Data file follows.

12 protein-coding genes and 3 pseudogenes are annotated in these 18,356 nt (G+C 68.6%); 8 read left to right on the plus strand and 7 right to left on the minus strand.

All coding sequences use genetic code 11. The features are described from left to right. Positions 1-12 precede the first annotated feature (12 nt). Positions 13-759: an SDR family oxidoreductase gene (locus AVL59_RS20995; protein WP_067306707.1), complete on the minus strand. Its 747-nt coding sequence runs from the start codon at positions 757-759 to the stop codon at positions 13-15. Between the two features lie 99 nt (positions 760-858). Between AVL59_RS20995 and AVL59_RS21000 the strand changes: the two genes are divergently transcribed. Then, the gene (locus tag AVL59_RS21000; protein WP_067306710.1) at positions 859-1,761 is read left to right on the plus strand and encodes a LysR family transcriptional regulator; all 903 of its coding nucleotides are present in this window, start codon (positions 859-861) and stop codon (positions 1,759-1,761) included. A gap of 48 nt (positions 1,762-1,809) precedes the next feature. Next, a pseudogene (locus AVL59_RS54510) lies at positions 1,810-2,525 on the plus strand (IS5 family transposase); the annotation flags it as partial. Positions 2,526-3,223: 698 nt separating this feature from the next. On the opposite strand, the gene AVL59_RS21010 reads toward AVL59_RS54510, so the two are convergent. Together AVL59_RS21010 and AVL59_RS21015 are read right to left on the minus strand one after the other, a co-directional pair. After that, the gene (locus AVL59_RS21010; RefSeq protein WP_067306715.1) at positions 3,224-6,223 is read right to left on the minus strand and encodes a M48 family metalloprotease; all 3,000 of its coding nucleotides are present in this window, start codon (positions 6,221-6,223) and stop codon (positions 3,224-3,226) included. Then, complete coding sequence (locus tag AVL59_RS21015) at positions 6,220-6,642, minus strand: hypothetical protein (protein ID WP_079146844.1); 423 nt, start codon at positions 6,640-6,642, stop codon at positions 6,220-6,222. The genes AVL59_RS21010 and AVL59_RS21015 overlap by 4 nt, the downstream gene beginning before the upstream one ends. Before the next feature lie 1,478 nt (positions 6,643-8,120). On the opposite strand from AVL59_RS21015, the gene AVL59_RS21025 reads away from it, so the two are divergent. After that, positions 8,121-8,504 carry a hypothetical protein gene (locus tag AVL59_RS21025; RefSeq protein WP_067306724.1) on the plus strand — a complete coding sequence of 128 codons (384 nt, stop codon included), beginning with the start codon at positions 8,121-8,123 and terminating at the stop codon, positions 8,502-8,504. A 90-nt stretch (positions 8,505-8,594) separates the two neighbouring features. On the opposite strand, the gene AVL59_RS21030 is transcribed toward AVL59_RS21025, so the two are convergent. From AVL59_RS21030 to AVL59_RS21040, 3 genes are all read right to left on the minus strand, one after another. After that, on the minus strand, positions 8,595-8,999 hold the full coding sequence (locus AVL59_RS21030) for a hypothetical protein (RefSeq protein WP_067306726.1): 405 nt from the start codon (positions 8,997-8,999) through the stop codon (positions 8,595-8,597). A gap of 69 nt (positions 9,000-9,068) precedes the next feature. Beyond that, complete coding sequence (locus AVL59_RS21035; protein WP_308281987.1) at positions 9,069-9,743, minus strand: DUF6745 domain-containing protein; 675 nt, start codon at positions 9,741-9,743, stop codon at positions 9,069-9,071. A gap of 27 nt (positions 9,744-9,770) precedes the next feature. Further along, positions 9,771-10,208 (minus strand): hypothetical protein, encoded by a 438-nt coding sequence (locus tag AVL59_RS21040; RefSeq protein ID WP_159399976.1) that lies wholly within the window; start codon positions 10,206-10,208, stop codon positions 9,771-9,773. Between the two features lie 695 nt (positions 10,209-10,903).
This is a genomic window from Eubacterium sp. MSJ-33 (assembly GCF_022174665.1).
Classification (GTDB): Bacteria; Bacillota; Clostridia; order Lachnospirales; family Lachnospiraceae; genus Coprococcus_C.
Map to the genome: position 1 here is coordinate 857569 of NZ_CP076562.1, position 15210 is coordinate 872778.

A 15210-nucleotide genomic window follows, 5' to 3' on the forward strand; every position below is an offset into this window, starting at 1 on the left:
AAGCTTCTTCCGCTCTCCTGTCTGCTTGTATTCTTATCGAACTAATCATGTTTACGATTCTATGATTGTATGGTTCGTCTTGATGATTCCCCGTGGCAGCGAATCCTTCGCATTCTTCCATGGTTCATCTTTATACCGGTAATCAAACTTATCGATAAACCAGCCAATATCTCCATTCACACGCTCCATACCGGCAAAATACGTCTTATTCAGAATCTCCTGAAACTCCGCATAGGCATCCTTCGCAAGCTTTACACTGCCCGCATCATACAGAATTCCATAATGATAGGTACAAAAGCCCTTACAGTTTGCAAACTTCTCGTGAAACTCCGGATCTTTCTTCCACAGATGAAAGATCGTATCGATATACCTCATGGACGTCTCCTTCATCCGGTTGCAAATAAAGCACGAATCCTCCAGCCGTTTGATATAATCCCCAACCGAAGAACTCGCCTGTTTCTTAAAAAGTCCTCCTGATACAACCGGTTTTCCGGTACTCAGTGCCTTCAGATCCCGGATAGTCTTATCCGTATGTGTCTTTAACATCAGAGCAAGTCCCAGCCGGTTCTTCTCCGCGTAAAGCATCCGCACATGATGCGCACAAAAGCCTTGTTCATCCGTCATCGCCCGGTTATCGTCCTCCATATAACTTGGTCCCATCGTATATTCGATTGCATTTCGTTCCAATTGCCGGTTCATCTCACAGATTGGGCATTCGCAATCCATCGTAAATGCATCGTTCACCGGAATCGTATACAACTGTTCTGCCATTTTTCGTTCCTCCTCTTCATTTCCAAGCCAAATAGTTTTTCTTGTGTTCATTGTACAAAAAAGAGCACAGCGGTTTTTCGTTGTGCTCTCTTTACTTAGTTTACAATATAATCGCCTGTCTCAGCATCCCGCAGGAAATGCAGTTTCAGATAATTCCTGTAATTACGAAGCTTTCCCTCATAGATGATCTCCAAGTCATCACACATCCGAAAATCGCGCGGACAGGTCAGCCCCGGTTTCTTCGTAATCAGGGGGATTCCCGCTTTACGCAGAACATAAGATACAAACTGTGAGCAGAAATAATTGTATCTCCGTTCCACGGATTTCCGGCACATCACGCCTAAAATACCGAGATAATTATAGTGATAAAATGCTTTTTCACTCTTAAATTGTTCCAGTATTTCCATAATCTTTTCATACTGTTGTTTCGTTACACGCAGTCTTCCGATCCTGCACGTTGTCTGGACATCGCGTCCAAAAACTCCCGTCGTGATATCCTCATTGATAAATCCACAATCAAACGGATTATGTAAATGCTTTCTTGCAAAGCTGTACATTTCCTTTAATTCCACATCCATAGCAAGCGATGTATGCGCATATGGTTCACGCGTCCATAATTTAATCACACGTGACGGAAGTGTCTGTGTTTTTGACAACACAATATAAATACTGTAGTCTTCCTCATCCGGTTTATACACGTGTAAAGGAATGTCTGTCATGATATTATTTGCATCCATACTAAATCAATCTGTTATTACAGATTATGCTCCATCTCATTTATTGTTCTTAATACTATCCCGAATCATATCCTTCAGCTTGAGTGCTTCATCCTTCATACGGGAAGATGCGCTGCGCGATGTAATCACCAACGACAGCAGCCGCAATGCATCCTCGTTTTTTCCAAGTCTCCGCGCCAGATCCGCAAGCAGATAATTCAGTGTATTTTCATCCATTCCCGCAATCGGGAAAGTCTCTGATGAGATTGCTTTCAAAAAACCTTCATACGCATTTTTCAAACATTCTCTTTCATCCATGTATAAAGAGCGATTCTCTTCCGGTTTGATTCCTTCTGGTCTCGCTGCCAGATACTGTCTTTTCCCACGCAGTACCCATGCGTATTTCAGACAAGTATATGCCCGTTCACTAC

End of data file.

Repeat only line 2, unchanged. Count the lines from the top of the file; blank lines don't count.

All coding sequences use genetic code 11. The features are described from left to right. Positions 1-12 precede the first annotated feature (12 nt). Positions 13-759: an SDR family oxidoreductase gene (locus AVL59_RS20995; protein WP_067306707.1), complete on the minus strand. Its 747-nt coding sequence runs from the start codon at positions 757-759 to the stop codon at positions 13-15. Between the two features lie 99 nt (positions 760-858). Between AVL59_RS20995 and AVL59_RS21000 the strand changes: the two genes are divergently transcribed. Then, the gene (locus tag AVL59_RS21000; protein WP_067306710.1) at positions 859-1,761 is read left to right on the plus strand and encodes a LysR family transcriptional regulator; all 903 of its coding nucleotides are present in this window, start codon (positions 859-861) and stop codon (positions 1,759-1,761) included. A gap of 48 nt (positions 1,762-1,809) precedes the next feature. Next, a pseudogene (locus AVL59_RS54510) lies at positions 1,810-2,525 on the plus strand (IS5 family transposase); the annotation flags it as partial. Positions 2,526-3,223: 698 nt separating this feature from the next. On the opposite strand, the gene AVL59_RS21010 reads toward AVL59_RS54510, so the two are convergent. Together AVL59_RS21010 and AVL59_RS21015 are read right to left on the minus strand one after the other, a co-directional pair. After that, the gene (locus AVL59_RS21010; RefSeq protein WP_067306715.1) at positions 3,224-6,223 is read right to left on the minus strand and encodes a M48 family metalloprotease; all 3,000 of its coding nucleotides are present in this window, start codon (positions 6,221-6,223) and stop codon (positions 3,224-3,226) included. Then, complete coding sequence (locus tag AVL59_RS21015) at positions 6,220-6,642, minus strand: hypothetical protein (protein ID WP_079146844.1); 423 nt, start codon at positions 6,640-6,642, stop codon at positions 6,220-6,222. The genes AVL59_RS21010 and AVL59_RS21015 overlap by 4 nt, the downstream gene beginning before the upstream one ends. Before the next feature lie 1,478 nt (positions 6,643-8,120). On the opposite strand from AVL59_RS21015, the gene AVL59_RS21025 reads away from it, so the two are divergent. After that, positions 8,121-8,504 carry a hypothetical protein gene (locus tag AVL59_RS21025; RefSeq protein WP_067306724.1) on the plus strand — a complete coding sequence of 128 codons (384 nt, stop codon included), beginning with the start codon at positions 8,121-8,123 and terminating at the stop codon, positions 8,502-8,504. A 90-nt stretch (positions 8,505-8,594) separates the two neighbouring features. On the opposite strand, the gene AVL59_RS21030 is transcribed toward AVL59_RS21025, so the two are convergent. From AVL59_RS21030 to AVL59_RS21040, 3 genes are all read right to left on the minus strand, one after another. After that, on the minus strand, positions 8,595-8,999 hold the full coding sequence (locus AVL59_RS21030) for a hypothetical protein (RefSeq protein WP_067306726.1): 405 nt from the start codon (positions 8,997-8,999) through the stop codon (positions 8,595-8,597). A gap of 69 nt (positions 9,000-9,068) precedes the next feature. Beyond that, complete coding sequence (locus AVL59_RS21035; protein WP_308281987.1) at positions 9,069-9,743, minus strand: DUF6745 domain-containing protein; 675 nt, start codon at positions 9,741-9,743, stop codon at positions 9,069-9,071. A gap of 27 nt (positions 9,744-9,770) precedes the next feature. Further along, positions 9,771-10,208 (minus strand): hypothetical protein, encoded by a 438-nt coding sequence (locus tag AVL59_RS21040; RefSeq protein ID WP_159399976.1) that lies wholly within the window; start codon positions 10,206-10,208, stop codon positions 9,771-9,773. Between the two features lie 695 nt (positions 10,209-10,903).